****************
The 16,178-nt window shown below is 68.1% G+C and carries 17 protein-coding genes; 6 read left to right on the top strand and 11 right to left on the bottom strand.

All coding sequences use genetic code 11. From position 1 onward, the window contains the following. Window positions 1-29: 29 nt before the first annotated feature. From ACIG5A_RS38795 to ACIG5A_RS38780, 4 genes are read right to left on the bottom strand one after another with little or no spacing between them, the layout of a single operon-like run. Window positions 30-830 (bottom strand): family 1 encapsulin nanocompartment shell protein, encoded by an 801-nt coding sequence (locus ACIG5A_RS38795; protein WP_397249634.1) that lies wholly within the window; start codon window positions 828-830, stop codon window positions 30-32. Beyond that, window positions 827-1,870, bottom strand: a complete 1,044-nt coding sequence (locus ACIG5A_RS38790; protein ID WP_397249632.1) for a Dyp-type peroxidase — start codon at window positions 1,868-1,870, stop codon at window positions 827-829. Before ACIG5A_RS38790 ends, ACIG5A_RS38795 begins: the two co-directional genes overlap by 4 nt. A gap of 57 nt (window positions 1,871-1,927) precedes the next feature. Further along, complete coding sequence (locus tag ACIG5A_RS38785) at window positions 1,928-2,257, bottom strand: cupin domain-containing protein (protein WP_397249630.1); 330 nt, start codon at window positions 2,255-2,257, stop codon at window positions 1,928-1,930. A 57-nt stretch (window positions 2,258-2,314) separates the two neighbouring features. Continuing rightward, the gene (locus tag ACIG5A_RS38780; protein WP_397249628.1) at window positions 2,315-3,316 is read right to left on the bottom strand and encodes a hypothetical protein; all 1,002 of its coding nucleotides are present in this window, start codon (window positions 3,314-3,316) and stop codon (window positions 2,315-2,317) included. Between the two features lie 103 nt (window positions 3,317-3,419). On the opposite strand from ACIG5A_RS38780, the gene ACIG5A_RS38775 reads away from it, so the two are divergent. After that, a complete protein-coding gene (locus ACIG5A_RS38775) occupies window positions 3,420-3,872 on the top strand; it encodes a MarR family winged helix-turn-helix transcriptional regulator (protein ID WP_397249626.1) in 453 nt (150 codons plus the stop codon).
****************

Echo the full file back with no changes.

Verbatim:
The 16,178-nt window shown below is 68.1% G+C and carries 17 protein-coding genes; 6 read left to right on the top strand and 11 right to left on the bottom strand.

All coding sequences use genetic code 11. From position 1 onward, the window contains the following. Window positions 1-29: 29 nt before the first annotated feature. From ACIG5A_RS38795 to ACIG5A_RS38780, 4 genes are read right to left on the bottom strand one after another with little or no spacing between them, the layout of a single operon-like run. Window positions 30-830 (bottom strand): family 1 encapsulin nanocompartment shell protein, encoded by an 801-nt coding sequence (locus ACIG5A_RS38795; protein WP_397249634.1) that lies wholly within the window; start codon window positions 828-830, stop codon window positions 30-32. Beyond that, window positions 827-1,870, bottom strand: a complete 1,044-nt coding sequence (locus ACIG5A_RS38790; protein ID WP_397249632.1) for a Dyp-type peroxidase — start codon at window positions 1,868-1,870, stop codon at window positions 827-829. Before ACIG5A_RS38790 ends, ACIG5A_RS38795 begins: the two co-directional genes overlap by 4 nt. A gap of 57 nt (window positions 1,871-1,927) precedes the next feature. Further along, complete coding sequence (locus tag ACIG5A_RS38785) at window positions 1,928-2,257, bottom strand: cupin domain-containing protein (protein WP_397249630.1); 330 nt, start codon at window positions 2,255-2,257, stop codon at window positions 1,928-1,930. A 57-nt stretch (window positions 2,258-2,314) separates the two neighbouring features. Continuing rightward, the gene (locus tag ACIG5A_RS38780; protein WP_397249628.1) at window positions 2,315-3,316 is read right to left on the bottom strand and encodes a hypothetical protein; all 1,002 of its coding nucleotides are present in this window, start codon (window positions 3,314-3,316) and stop codon (window positions 2,315-2,317) included. Between the two features lie 103 nt (window positions 3,317-3,419). On the opposite strand from ACIG5A_RS38780, the gene ACIG5A_RS38775 reads away from it, so the two are divergent. After that, a complete protein-coding gene (locus ACIG5A_RS38775) occupies window positions 3,420-3,872 on the top strand; it encodes a MarR family winged helix-turn-helix transcriptional regulator (protein ID WP_397249626.1) in 453 nt (150 codons plus the stop codon).